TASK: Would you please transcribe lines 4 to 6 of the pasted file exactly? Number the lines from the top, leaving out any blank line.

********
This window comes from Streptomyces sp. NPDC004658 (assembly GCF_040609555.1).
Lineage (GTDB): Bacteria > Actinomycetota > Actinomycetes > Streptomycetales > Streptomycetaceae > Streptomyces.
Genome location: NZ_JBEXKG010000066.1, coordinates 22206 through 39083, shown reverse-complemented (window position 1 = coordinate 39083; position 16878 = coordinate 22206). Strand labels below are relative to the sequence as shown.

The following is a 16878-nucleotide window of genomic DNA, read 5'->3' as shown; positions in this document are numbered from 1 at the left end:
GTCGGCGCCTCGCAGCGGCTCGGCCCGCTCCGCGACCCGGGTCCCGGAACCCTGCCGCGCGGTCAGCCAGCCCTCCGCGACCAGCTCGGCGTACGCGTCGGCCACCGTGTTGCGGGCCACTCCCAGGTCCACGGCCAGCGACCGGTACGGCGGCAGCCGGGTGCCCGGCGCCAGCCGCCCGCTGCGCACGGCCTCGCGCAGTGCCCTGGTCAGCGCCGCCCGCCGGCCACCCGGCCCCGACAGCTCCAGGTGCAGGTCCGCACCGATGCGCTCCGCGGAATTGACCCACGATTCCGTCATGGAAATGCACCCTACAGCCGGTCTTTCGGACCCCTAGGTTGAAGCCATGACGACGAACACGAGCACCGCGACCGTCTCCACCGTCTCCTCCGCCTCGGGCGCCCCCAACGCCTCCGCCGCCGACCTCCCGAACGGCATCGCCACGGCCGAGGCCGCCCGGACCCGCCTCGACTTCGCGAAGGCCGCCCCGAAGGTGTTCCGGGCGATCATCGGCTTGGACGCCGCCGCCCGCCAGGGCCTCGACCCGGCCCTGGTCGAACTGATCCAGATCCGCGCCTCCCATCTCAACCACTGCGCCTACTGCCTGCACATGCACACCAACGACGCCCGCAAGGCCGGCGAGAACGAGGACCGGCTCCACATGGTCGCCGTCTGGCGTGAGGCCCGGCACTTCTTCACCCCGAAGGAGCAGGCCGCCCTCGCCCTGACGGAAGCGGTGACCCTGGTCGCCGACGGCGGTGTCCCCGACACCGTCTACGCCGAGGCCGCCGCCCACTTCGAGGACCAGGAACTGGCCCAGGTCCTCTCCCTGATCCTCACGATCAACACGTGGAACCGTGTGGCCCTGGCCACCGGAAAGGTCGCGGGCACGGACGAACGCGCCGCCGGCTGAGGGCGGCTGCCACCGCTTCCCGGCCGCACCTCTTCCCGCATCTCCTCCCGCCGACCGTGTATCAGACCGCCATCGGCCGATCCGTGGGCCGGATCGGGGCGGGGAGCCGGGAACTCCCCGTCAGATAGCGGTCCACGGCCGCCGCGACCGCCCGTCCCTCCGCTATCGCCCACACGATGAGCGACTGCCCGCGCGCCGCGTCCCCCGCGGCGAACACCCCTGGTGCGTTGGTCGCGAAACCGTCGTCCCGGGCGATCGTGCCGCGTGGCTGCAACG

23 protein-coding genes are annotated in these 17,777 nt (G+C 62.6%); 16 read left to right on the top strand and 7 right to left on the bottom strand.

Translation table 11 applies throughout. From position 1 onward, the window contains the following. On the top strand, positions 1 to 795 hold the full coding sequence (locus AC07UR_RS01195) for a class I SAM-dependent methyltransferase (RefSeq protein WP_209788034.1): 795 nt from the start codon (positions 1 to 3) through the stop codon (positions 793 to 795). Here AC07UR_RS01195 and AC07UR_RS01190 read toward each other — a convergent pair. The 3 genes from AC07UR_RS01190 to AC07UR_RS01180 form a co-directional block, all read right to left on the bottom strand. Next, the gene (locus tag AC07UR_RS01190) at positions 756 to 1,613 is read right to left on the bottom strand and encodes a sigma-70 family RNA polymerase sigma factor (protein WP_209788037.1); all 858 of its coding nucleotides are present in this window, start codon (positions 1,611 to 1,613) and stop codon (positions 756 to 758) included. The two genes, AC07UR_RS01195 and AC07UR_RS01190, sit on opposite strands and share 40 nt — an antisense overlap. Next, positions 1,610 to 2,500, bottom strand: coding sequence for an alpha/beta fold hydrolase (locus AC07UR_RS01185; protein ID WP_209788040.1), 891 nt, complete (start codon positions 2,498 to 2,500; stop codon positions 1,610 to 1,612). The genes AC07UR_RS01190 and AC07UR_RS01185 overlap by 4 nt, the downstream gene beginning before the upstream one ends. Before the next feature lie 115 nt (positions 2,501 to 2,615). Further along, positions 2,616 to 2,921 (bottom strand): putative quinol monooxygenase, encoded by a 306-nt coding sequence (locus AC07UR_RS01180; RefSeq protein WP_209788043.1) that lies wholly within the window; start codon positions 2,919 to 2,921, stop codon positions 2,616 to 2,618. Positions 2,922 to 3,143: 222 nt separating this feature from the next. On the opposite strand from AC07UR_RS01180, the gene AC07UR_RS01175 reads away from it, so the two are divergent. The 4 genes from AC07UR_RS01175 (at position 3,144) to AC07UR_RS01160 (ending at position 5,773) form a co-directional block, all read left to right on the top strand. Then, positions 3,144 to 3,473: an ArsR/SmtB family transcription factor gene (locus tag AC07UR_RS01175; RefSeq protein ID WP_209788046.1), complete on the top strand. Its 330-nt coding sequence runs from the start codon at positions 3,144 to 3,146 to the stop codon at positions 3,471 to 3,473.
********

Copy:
The following is a 16878-nucleotide window of genomic DNA, read 5'->3' as shown; positions in this document are numbered from 1 at the left end:
GTCGGCGCCTCGCAGCGGCTCGGCCCGCTCCGCGACCCGGGTCCCGGAACCCTGCCGCGCGGTCAGCCAGCCCTCCGCGACCAGCTCGGCGTACGCGTCGGCCACCGTGTTGCGGGCCACTCCCAGGTCCACGGCCAGCGACCGGTACGGCGGCAGCCGGGTGCCCGGCGCCAGCCGCCCGCTGCGCACGGCCTCGCGCAGTGCCCTGGTCAGCGCCGCCCGCCGGCCACCCGGCCCCGACAGCTCCAGGTGCAGGTCCGCACCGATGCGCTCCGCGGAATTGACCCACGATTCCGTCATGGAAATGCACCCTACAGCCGGTCTTTCGGACCCCTAGGTTGAAGCCATGACGACGAACACGAGCACCGCGACCGTCTCCACCGTCTCCTCCGCCTCGGGCGCCCCCAACGCCTCCGCCGCCGACCTCCCGAACGGCATCGCCACGGCCGAGGCCGCCCGGACCCGCCTCGACTTCGCGAAGGCCGCCCCGAAGGTGTTCCGGGCGATCATCGGCTTGGACGCCGCCGCCCGCCAGGGCCTCGACCCGGCCCTGGTCGAACTGATCCAGATCCGCGCCTCCCATCTCAACCACTGCGCCTACTGCCTGCACATGCACACCAACGACGCCCGCAAGGCCGGCGAGAACGAGGACCGGCTCCACATGGTCGCCGTCTGGCGTGAGGCCCGGCACTTCTTCACCCCGAAGGAGCAGGCCGCCCTCGCCCTGACGGAAGCGGTGACCCTGGTCGCCGACGGCGGTGTCCCCGACACCGTCTACGCCGAGGCCGCCGCCCACTTCGAGGACCAGGAACTGGCCCAGGTCCTCTCCCTGATCCTCACGATCAACACGTGGAACCGTGTGGCCCTGGCCACCGGAAAGGTCGCGGGCACGGACGAACGCGCCGCCGGCTGAGGGCGGCTGCCACCGCTTCCCGGCCGCACCTCTTCCCGCATCTCCTCCCGCCGACCGTGTATCAGACCGCCATCGGCCGATCCGTGGGCCGGATCGGGGCGGGGAGCCGGGAACTCCCCGTCAGATAGCGGTCCACGGCCGCCGCGACCGCCCGTCCCTCCGCTATCGCCCACACGATGAGCGACTGCCCGCGCGCCGCGTCCCCCGCGGCGAACACCCCTGGTGCGTTGGTCGCGAAACCGTCGTCCCGGGCGATCGTGCCGCGTGGCTGCAACG

23 protein-coding genes are annotated in these 17,777 nt (G+C 62.6%); 16 read left to right on the top strand and 7 right to left on the bottom strand.